What happened in Charlottesville, Virginia last weekend was a tragedy. Last Saturday, White nationalists flooded the city to protest the removal of a Robert E. Lee statue. Far left Antifa (anti-fascists) protesters also showed up and skirmishes broke out. Scores of people were sent to the hospital. One woman was killed when a white nationalist plowed through a group of counter demonstrators, 19 others were injured as well. That’s what separates this incident. Yes, white nationalists and Antifa are violent thugs, but Antifa did not kill anyone last weekend. Donald Trump’s remarks about the incident may have saved the far left from scrutiny with the media, but they will undoubtedly be back in the news. I don’t think what Trump said was wrong; he blamed both sides for political violence. In general—you cannot have a credible condemnation or discussion of toxic political rhetoric without slamming the far left. Again, with Charlottesville, a person died which changes the game. Nevertheless, CNN’s Jake Tapper noted that reporters at Charlottesville were also assaulted by the far left.
Antifa is just as radical and violent. New York Times reporter Sheryl Gay Stolberg noted that these folks were just as “hate-filled” as the white nationalists who showed up, only to have the progressive Twitter mob force her to retract her previous tweets. That seems in keeping with the very ideology they claim they want to stomp out. The Washington Examiner spoke with linguist and political activist Noam Chomksy, who said the Antifa movement, is a “gift to the right.” He also said it was “self-destructive.”
The left-wing "Antifa" movement is rising in prominence after clashing with white supremacists in Charlottesville, Va., but one progressive scholar says the anti-fascists feed the fire they seek to extinguish.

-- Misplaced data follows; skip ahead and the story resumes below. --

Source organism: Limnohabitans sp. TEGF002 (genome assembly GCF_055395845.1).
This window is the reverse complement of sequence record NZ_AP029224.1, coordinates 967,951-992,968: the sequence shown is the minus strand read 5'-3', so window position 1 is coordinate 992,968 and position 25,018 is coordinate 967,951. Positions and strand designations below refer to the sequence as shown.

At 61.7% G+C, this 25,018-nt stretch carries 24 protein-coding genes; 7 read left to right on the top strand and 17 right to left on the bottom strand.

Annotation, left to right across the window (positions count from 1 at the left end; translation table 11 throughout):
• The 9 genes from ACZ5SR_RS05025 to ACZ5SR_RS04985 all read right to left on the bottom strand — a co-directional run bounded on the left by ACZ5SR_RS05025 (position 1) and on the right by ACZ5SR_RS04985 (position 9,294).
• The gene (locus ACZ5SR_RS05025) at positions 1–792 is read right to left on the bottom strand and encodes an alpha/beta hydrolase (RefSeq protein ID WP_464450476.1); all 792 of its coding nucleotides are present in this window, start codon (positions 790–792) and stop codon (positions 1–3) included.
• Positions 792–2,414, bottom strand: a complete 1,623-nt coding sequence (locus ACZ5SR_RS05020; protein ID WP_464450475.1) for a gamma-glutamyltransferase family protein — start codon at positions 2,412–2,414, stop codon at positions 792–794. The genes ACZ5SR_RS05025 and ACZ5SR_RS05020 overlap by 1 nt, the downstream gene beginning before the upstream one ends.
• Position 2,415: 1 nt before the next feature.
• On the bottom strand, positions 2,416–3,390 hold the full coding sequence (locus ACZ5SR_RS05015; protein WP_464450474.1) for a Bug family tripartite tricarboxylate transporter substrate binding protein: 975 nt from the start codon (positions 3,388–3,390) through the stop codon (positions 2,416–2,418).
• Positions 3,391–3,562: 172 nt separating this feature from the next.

"As for Antifa, it's a minuscule fringe of the Left, just as its predecessors were," Noam Chomsky told the Washington Examiner. "It's a major gift to the Right, including the militant Right, who are exuberant."
Many activists affiliated with the loosely organized Antifa movement consider themselves anarchists or socialists. They often wear black and take measures to conceal their identity.
Chomsky said, "what they do is often wrong in principle – like blocking talks – and [the movement] is generally self-destructive."
"When confrontation shifts to the arena of violence, it's the toughest and most brutal who win – and we know who that is," said Chomsky, a professor emeritus of linguistics at the Massachusetts Institute of Technology. "That's quite apart from the opportunity costs – the loss of the opportunity for education, organizing, and serious and constructive activism."
The violence in Charlottesville ended Saturday when an alleged white supremacist drove a car into a crowd of anti-racism activists, not all of whom were Antifa activists, killing 32-year-old Heather Heyer and injuring more than a dozen others. The driver has been charged with murder.
As the saying goes, even a blind squirrel finds a nut. In this case, it looks like conservatives could agree with Chomsky on something: Antifa is pretty terrible as well.